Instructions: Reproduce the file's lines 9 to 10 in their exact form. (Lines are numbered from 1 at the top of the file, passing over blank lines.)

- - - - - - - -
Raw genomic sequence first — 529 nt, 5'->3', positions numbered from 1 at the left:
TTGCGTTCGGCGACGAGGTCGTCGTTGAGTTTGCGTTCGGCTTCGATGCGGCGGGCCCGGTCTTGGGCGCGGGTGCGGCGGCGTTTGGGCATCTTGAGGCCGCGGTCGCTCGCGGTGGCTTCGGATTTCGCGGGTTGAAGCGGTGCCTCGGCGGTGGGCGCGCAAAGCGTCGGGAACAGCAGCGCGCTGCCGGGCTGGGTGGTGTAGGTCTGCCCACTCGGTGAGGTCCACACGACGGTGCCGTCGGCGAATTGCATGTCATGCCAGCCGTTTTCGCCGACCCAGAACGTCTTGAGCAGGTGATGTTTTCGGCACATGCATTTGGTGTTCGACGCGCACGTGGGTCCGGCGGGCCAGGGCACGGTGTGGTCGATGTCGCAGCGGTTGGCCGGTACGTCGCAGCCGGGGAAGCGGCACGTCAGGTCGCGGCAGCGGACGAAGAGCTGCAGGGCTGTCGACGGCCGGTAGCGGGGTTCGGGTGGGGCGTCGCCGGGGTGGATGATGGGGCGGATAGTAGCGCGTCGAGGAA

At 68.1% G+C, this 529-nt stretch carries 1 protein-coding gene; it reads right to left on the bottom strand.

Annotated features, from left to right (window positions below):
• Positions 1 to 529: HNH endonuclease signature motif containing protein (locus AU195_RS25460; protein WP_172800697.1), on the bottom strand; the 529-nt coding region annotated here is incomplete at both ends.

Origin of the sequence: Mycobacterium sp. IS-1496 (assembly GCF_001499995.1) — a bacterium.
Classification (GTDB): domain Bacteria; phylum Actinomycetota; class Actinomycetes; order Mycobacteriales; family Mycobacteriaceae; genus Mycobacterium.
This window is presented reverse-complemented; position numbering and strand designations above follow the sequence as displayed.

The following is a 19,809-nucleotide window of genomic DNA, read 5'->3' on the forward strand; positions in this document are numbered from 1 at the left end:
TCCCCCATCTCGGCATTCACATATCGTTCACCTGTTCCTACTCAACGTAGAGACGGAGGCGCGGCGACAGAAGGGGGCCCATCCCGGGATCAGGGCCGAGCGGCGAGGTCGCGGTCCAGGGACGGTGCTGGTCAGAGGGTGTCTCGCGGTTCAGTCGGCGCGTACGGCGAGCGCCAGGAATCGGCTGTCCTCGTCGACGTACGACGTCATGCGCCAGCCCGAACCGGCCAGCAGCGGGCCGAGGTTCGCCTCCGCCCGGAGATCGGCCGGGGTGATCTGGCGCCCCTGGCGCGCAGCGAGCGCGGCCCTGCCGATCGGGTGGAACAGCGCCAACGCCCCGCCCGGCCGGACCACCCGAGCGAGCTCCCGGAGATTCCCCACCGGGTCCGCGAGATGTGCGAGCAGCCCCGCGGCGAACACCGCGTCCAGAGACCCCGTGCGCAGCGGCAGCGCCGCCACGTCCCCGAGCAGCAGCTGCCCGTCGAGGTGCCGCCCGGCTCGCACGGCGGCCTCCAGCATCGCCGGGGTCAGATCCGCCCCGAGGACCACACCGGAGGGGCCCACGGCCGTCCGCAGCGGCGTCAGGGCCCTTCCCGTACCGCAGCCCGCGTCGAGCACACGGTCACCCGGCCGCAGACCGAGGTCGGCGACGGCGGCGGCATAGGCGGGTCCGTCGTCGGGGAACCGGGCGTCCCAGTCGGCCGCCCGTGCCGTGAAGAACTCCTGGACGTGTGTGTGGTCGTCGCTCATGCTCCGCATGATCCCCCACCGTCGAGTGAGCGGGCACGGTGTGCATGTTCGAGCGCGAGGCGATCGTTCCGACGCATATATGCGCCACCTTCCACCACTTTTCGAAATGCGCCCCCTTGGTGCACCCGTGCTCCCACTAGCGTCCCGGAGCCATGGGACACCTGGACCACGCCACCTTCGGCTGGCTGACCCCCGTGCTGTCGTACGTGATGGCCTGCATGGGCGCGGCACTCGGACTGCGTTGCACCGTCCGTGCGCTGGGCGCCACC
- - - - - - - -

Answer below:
The following is a 19,809-nucleotide window of genomic DNA, read 5'->3' on the forward strand; positions in this document are numbered from 1 at the left end:
TCCCCCATCTCGGCATTCACATATCGTTCACCTGTTCCTACTCAACGTAGAGACGGAGGCGCGGCGACAGAAGGGGGCCCATCCCGGGATCAGGGCCGAGCGGCGAGGTCGCGGTCCAGGGACGGTGCTGGTCAGAGGGTGTCTCGCGGTTCAGTCGGCGCGTACGGCGAGCGCCAGGAATCGGCTGTCCTCGTCGACGTACGACGTCATGCGCCAGCCCGAACCGGCCAGCAGCGGGCCGAGGTTCGCCTCCGCCCGGAGATCGGCCGGGGTGATCTGGCGCCCCTGGCGCGCAGCGAGCGCGGCCCTGCCGATCGGGTGGAACAGCGCCAACGCCCCGCCCGGCCGGACCACCCGAGCGAGCTCCCGGAGATTCCCCACCGGGTCCGCGAGATGTGCGAGCAGCCCCGCGGCGAACACCGCGTCCAGAGACCCCGTGCGCAGCGGCAGCGCCGCCACGTCCCCGAGCAGCAGCTGCCCGTCGAGGTGCCGCCCGGCTCGCACGGCGGCCTCCAGCATCGCCGGGGTCAGATCCGCCCCGAGGACCACACCGGAGGGGCCCACGGCCGTCCGCAGCGGCGTCAGGGCCCTTCCCGTACCGCAGCCCGCGTCGAGCACACGGTCACCCGGCCGCAGACCGAGGTCGGCGACGGCGGCGGCATAGGCGGGTCCGTCGTCGGGGAACCGGGCGTCCCAGTCGGCCGCCCGTGCCGTGAAGAACTCCTGGACGTGTGTGTGGTCGTCGCTCATGCTCCGCATGATCCCCCACCGTCGAGTGAGCGGGCACGGTGTGCATGTTCGAGCGCGAGGCGATCGTTCCGACGCATATATGCGCCACCTTCCACCACTTTTCGAAATGCGCCCCCTTGGTGCACCCGTGCTCCCACTAGCGTCCCGGAGCCATGGGACACCTGGACCACGCCACCTTCGGCTGGCTGACCCCCGTGCTGTCGTACGTGATGGCCTGCATGGGCGCGGCACTCGGACTGCGTTGCACCGTCCGTGCGCTGGGCGCCACC